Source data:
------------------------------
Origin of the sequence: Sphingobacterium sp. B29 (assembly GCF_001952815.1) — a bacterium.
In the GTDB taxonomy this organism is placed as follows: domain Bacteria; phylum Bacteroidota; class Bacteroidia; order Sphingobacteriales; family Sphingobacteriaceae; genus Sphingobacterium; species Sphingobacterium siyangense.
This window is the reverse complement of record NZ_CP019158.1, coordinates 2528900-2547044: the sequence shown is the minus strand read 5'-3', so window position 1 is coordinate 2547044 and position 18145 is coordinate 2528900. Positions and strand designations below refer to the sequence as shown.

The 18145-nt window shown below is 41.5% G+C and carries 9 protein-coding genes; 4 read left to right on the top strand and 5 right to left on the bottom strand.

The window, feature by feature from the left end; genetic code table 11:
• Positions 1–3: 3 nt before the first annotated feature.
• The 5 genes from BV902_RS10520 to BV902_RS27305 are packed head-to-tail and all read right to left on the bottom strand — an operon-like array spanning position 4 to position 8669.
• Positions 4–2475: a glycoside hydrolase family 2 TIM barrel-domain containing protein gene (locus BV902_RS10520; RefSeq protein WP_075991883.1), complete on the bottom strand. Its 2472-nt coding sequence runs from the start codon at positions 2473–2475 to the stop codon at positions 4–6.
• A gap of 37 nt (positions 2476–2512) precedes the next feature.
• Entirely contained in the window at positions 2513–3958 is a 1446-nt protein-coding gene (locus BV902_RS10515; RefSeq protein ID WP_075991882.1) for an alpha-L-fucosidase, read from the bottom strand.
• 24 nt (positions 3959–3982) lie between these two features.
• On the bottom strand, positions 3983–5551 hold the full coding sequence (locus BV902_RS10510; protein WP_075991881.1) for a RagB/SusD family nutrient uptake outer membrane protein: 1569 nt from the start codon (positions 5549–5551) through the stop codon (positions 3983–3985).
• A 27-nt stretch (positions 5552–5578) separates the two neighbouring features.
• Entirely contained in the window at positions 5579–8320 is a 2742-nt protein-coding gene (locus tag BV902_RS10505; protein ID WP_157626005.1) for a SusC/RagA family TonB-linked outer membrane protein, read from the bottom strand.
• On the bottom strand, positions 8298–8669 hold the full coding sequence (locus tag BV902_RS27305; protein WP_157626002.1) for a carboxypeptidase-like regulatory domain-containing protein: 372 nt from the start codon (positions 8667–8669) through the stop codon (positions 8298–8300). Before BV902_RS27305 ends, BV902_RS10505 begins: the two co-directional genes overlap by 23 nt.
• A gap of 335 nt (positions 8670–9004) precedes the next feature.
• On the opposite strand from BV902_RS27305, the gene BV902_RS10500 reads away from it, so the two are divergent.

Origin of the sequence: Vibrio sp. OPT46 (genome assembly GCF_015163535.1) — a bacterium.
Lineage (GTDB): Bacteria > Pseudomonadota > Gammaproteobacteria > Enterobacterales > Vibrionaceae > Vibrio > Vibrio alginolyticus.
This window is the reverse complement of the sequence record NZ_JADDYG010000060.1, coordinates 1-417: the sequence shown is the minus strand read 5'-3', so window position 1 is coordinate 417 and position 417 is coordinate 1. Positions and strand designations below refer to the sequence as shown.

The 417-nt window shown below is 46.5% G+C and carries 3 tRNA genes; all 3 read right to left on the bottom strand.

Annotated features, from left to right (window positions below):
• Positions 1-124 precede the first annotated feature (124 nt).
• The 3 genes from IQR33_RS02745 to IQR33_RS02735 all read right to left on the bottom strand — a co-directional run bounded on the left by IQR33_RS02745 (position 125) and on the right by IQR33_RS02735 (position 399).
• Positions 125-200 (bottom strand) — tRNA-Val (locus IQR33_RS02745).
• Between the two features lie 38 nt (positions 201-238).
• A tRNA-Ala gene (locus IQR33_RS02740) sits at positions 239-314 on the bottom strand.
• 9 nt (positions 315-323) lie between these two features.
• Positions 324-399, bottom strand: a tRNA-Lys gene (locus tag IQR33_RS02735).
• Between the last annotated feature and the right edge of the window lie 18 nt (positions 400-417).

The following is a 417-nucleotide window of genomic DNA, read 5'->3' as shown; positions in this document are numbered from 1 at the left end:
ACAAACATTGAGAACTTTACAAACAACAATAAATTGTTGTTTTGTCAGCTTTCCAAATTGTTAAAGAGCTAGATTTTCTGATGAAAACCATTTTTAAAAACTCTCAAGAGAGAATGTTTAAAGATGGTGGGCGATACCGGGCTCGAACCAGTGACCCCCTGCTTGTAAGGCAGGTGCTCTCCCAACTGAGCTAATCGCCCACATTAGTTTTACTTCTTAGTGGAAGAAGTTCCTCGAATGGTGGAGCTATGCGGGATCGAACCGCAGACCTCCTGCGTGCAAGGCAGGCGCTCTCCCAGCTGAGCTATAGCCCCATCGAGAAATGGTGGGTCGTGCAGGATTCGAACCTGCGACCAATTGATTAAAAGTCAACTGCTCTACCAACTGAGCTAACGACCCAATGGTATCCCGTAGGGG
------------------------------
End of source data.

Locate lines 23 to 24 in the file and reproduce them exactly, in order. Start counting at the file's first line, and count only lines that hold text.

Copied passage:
• Positions 1-124 precede the first annotated feature (124 nt).
• The 3 genes from IQR33_RS02745 to IQR33_RS02735 all read right to left on the bottom strand — a co-directional run bounded on the left by IQR33_RS02745 (position 125) and on the right by IQR33_RS02735 (position 399).